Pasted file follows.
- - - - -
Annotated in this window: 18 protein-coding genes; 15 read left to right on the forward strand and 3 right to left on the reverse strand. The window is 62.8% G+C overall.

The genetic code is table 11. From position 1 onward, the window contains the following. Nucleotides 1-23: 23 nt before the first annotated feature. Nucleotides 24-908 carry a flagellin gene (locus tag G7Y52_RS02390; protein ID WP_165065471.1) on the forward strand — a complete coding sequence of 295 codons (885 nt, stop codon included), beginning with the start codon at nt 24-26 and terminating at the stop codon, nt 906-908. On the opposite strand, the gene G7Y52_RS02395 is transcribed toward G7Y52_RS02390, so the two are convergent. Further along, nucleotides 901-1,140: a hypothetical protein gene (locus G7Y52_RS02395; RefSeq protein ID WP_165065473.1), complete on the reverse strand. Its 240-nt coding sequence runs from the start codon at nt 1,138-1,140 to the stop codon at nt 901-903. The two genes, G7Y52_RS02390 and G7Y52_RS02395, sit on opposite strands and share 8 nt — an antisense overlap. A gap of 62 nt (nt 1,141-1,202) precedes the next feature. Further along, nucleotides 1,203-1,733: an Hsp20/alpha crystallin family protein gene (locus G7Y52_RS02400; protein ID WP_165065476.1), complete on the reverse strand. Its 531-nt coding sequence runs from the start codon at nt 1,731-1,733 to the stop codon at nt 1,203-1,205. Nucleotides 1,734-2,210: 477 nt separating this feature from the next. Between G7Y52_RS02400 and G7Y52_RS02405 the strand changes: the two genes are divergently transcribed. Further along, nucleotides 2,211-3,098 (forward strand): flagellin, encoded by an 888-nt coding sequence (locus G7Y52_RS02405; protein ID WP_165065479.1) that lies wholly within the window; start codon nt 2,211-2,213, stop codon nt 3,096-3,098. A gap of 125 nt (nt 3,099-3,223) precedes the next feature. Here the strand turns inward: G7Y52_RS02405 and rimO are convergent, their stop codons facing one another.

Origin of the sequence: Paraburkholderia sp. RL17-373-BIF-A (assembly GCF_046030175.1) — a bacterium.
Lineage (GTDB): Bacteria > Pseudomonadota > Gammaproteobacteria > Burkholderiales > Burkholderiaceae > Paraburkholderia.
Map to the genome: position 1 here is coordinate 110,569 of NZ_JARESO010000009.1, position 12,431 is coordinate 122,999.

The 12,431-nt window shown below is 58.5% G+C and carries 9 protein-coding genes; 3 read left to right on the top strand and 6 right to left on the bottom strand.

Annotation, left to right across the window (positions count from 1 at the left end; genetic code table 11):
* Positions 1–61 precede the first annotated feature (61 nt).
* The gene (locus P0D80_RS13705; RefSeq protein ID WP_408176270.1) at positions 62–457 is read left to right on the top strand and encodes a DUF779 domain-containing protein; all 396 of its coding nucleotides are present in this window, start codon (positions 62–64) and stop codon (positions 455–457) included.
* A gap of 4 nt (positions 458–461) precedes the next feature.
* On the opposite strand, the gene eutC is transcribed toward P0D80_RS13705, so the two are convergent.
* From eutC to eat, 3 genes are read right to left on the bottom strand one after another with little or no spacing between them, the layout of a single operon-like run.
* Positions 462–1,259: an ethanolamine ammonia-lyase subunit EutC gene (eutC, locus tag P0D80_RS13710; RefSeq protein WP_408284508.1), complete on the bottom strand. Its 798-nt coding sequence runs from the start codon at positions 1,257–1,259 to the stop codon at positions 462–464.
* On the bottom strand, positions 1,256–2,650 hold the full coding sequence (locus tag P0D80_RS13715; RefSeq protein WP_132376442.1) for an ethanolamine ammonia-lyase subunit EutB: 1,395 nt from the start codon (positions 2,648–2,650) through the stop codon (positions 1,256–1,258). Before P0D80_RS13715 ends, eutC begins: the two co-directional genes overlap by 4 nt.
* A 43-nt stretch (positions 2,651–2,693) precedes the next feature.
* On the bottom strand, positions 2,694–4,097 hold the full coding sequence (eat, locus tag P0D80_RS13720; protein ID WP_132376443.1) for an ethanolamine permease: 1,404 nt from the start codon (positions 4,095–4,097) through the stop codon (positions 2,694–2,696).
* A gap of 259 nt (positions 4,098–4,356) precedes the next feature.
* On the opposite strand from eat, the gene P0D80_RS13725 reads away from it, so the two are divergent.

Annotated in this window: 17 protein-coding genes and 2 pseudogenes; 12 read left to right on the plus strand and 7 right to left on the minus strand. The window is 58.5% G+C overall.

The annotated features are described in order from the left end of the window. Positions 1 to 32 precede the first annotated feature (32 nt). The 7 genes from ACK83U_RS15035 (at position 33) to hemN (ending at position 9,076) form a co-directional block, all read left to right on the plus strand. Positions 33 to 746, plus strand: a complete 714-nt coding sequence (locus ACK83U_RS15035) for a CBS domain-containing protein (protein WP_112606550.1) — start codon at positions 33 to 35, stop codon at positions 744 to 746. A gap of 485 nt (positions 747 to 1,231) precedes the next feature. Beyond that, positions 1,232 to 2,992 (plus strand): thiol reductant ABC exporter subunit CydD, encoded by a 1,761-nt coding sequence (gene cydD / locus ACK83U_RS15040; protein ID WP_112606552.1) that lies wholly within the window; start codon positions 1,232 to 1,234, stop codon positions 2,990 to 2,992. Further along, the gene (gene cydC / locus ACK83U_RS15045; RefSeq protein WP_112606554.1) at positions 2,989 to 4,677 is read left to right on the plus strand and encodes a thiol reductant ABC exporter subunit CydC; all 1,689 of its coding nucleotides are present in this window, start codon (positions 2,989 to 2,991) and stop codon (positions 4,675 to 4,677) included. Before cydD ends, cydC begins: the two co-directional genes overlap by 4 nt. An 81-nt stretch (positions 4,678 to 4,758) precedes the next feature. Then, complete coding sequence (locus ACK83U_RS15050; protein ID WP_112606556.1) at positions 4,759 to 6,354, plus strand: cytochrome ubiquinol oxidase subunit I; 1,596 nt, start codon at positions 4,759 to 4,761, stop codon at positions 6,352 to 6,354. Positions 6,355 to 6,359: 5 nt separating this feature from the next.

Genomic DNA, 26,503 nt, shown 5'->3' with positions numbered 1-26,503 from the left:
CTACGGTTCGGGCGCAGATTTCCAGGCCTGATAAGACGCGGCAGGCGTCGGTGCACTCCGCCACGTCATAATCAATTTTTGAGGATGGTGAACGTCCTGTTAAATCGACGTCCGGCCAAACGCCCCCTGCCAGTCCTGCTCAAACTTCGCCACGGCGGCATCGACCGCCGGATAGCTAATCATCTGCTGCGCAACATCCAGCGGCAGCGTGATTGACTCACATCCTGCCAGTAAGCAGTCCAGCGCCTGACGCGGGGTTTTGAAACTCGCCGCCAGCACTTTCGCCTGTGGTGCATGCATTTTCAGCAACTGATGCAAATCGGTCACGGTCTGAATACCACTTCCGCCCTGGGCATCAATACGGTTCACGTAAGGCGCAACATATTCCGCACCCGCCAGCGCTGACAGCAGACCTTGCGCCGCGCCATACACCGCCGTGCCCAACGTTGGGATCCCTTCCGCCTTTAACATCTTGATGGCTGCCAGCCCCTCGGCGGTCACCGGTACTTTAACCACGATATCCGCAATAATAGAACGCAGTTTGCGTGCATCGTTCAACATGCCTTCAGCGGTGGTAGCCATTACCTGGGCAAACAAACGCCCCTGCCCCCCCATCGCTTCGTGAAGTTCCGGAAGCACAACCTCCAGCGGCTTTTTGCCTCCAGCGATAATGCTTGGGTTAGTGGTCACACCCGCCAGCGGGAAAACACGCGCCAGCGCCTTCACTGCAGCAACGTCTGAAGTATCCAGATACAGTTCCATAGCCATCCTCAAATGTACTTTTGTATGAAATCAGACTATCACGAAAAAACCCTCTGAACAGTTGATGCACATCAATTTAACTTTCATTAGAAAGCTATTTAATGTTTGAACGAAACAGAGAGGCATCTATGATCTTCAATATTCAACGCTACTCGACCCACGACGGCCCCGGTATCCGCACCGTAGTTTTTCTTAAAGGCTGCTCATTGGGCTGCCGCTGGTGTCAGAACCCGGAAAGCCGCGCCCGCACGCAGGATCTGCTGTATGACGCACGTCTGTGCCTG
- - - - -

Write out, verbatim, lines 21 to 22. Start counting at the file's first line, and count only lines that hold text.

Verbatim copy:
Genomic DNA, 26,503 nt, shown 5'->3' with positions numbered 1-26,503 from the left:
CTACGGTTCGGGCGCAGATTTCCAGGCCTGATAAGACGCGGCAGGCGTCGGTGCACTCCGCCACGTCATAATCAATTTTTGAGGATGGTGAACGTCCTGTTAAATCGACGTCCGGCCAAACGCCCCCTGCCAGTCCTGCTCAAACTTCGCCACGGCGGCATCGACCGCCGGATAGCTAATCATCTGCTGCGCAACATCCAGCGGCAGCGTGATTGACTCACATCCTGCCAGTAAGCAGTCCAGCGCCTGACGCGGGGTTTTGAAACTCGCCGCCAGCACTTTCGCCTGTGGTGCATGCATTTTCAGCAACTGATGCAAATCGGTCACGGTCTGAATACCACTTCCGCCCTGGGCATCAATACGGTTCACGTAAGGCGCAACATATTCCGCACCCGCCAGCGCTGACAGCAGACCTTGCGCCGCGCCATACACCGCCGTGCCCAACGTTGGGATCCCTTCCGCCTTTAACATCTTGATGGCTGCCAGCCCCTCGGCGGTCACCGGTACTTTAACCACGATATCCGCAATAATAGAACGCAGTTTGCGTGCATCGTTCAACATGCCTTCAGCGGTGGTAGCCATTACCTGGGCAAACAAACGCCCCTGCCCCCCCATCGCTTCGTGAAGTTCCGGAAGCACAACCTCCAGCGGCTTTTTGCCTCCAGCGATAATGCTTGGGTTAGTGGTCACACCCGCCAGCGGGAAAACACGCGCCAGCGCCTTCACTGCAGCAACGTCTGAAGTATCCAGATACAGTTCCATAGCCATCCTCAAATGTACTTTTGTATGAAATCAGACTATCACGAAAAAACCCTCTGAACAGTTGATGCACATCAATTTAACTTTCATTAGAAAGCTATTTAATGTTTGAACGAAACAGAGAGGCATCTATGATCTTCAATATTCAACGCTACTCGACCCACGACGGCCCCGGTATCCGCACCGTAGTTTTTCTTAAAGGCTGCTCATTGGGCTGCCGCTGGTGTCAGAACCCGGAAAGCCGCGCCCGCACGCAGGATCTGCTGTATGACGCACGTCTGTGCCTG